There’s always a difficulty in criticising films that are made with such sincerity, focused on a story that’s genuinely inspiring. But sometimes that very sincerity is what can end up sinking a film, despite the best of intentions. Such is the case with The Last Full Measure, an undoubtedly rousing story that’s hampered by a heavy handed approach that doesn’t seem to trust in the implicit power that its story already carries with it.
That said story focuses on the effort to have the Medal of Honor posthumously awarded to William H. ‘Pits’ Pitsenberger (Jeremy Irvine), a young soldier who was killed in one of the bloodiest battles of the Vietnam War after saving the lives of over 60 men. Cut to 1999, some thirty years after Pits’ death, where Department of Defense Attorney Scott Huffman (Sebastian Stan), is assigned to investigate the request to award Pits the Medal of Honor, a request that has been pursued by Pits’ family and the men he saved ever since the war in Vietnam ended. Huffman soon discovers that there may in fact be a deeper conspiracy afoot that has kept the actions of this young brave soldier out of the public eye.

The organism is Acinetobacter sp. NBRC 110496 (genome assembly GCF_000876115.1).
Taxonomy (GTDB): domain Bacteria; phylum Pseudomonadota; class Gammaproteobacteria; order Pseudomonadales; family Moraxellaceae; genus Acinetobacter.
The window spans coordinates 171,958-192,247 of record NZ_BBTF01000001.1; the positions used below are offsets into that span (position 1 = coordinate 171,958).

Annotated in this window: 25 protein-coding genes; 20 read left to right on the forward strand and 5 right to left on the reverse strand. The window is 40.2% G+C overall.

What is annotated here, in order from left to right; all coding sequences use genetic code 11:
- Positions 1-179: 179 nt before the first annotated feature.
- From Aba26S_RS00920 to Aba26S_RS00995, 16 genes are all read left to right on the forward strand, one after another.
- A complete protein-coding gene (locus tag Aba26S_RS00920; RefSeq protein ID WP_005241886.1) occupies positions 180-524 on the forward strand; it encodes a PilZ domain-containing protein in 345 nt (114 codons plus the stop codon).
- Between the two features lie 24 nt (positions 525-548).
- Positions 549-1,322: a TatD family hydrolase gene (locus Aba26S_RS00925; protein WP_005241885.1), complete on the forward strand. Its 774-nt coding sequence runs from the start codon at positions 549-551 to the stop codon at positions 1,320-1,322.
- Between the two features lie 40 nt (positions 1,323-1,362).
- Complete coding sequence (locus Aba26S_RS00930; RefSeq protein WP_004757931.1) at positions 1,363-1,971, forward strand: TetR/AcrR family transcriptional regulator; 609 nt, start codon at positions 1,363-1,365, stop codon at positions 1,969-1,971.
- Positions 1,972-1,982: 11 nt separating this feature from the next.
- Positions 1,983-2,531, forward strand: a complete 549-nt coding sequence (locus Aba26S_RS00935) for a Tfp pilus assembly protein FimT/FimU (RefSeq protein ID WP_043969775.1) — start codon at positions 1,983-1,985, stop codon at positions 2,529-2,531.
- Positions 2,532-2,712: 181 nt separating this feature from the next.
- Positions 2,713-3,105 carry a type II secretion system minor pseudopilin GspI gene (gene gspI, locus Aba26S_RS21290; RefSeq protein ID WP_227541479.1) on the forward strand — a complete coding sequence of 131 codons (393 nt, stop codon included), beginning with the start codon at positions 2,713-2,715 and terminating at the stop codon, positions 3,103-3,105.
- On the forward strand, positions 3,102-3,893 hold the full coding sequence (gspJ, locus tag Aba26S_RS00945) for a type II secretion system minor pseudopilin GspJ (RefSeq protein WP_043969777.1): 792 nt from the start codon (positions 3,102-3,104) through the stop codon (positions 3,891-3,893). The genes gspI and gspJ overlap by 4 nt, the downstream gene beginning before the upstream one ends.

The Last Full Measure uses Huffman’s investigation to chart out the events that led to Pits’ death and the heroic acts he committed in the last hours of his life. Throughout the film, as Huffman meets the veterans saved by Pits, the battle that took his life is dramatised, following Irvine as Pits as he interacts with the young men who grow into the veterans played by Samuel L. Jackson, Ed Harris, Peter Fonda, John Savage and William Hurt in Huffman’s investigation in 1999.
Full review over at VultureHound Magazine, originally published May 20th 2020.